Sunday, November 25, 2012

Don't toss this coin - the terrible two sided face of nuclear proliferation in the Islamic world

Concerning the challenges to international security posed by nuclear proliferation, much greater attention must be given to the relationships between different Islamic extremist organizations.

Consider Hezbollah's attitude towards Al Qa'ida. If Iran attains a nuclear weapon, Hezbollah's peripheral access presents many problems. Such a capability (whether perceived or real) would enable Hezbollah to pursue nuclear blackmail against Israel and the United States, but also against Al Qa'ida. Rooted in a history of conflict and accentuated by years of recent and brutal Shia-Sunni sectarian bloodletting in Iraq, Hezbollah despises Al Qa'ida and its allies. Where the groups do sometimes co-operate, this co-operation is vested in shared short term interests. Hezbollah ultimately opposes Al Qa'ida's objectives, because Al Qa'ida seeks to destroy Hezbollah's on-going pursuit of greater Shia theological power in political Islam (see below). For Hezbollah, weakening Al Qa'ida isn't just a defensive objective, it's a means to pursue the precedence of Shia theology at the forefront of Islamic 'traditionalist' discourse. And in obvious terms, a nuclear weapon is a powerful tool for that agenda.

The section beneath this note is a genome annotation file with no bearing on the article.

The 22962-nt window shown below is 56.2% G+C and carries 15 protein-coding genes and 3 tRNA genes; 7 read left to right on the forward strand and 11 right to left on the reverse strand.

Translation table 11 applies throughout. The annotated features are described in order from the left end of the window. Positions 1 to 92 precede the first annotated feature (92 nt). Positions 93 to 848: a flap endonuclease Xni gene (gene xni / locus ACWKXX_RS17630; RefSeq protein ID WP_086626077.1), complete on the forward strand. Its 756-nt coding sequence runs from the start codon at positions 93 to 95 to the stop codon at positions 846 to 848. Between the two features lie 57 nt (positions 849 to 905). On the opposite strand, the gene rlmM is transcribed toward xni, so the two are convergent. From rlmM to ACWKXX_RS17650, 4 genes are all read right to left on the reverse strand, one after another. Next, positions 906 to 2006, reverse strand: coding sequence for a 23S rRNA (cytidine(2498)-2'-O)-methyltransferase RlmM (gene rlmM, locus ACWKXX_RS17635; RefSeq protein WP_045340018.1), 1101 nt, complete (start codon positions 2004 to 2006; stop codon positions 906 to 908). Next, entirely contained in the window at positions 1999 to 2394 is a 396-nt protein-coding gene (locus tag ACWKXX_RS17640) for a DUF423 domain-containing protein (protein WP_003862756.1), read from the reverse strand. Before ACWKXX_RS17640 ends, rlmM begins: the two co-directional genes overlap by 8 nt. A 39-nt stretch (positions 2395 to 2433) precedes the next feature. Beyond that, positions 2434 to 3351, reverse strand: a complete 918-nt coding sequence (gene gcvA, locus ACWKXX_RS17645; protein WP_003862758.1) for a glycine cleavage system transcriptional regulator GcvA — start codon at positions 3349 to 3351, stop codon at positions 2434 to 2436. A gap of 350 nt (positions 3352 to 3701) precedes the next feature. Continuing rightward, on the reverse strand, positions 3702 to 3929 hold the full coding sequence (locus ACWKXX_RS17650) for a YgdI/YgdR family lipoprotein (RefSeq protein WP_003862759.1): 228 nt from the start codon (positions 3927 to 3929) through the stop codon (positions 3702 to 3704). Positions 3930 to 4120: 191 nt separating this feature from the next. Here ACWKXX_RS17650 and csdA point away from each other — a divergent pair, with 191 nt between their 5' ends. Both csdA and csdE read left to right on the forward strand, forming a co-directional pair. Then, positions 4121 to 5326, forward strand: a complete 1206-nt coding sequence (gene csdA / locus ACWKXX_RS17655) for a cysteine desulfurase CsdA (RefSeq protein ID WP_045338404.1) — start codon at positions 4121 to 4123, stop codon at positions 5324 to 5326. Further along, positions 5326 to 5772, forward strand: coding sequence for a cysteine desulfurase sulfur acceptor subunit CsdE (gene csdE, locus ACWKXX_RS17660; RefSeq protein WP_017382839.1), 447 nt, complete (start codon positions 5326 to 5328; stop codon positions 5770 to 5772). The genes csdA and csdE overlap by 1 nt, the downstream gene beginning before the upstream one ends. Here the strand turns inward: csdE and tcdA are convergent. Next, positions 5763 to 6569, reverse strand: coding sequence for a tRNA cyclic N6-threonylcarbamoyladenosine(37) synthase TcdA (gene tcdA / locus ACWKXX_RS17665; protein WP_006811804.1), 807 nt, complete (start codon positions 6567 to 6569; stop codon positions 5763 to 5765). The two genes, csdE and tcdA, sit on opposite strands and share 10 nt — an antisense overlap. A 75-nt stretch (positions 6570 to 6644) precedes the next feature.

Next let's consider the Al Qa'ida perspective. Yesterday's news from Pakistan indicates that whether involving subscribers to Salafist (Al Qai'da) or fundamentalist Deobandi (Pakistani Taliban) theology, an embedded hatred underpins the outlook of many Sunni extremists when it comes to Shia Muslims. Anyone who doubts the strategic importance of this hatred should read Al Zarqawi's 2004/05 letters from Iraq. Should these individuals gain access to nuclear weapons, the outcome would be rather unpleasant. In such a scenario, while India, the US and Israel would certainly be in the crosshairs, major Shia Islamist groups like Hezbollah would also face a major threat. Thus is the understated point - Al Qa'ida would believe that they finally had the means to 'purify' Islam.

In essence, while nuclear proliferation in the Middle East obviously presents a profound challenge for international state security dynamics, it also portends a second, equally dangerous face. A security environment where non-state groups which idolize counter-intuitive notions of existential value, are armed with nuclear weapons and propelled by hatred, mistrust and irreconcilable ideologies. This would be a security dilemma on steroids- unrestrained, uncontrollable and a whisper away from nuclear war.

Post-update - See my related analysis on why Muslims must confront Islamic extremism
For my further thoughts on Iran- links here.


  1. I think you over-exaggerate the likelihood for a "briefcase-sized" nuclear weapon ending up in the hands of non-state actors. I agree that a nuclear armed Iran would create a regional security dilemma and would embolden non-state actors, but there is little chance Iran would give a nuclear weapon away when it has taken over a decade to acquire.

    1. Even if there is little chance, what is the impact of that little chance on regional security? The little chance carries major weight. If Iran can produce a few nukes a year, they have the opportunity to share if they decide to. Certainly Iran would want to use its nuclear umbrella to provide greater insulation for Hezbollah. And what if Iran 'lost' a nuclear weapon to Hezbollah etc.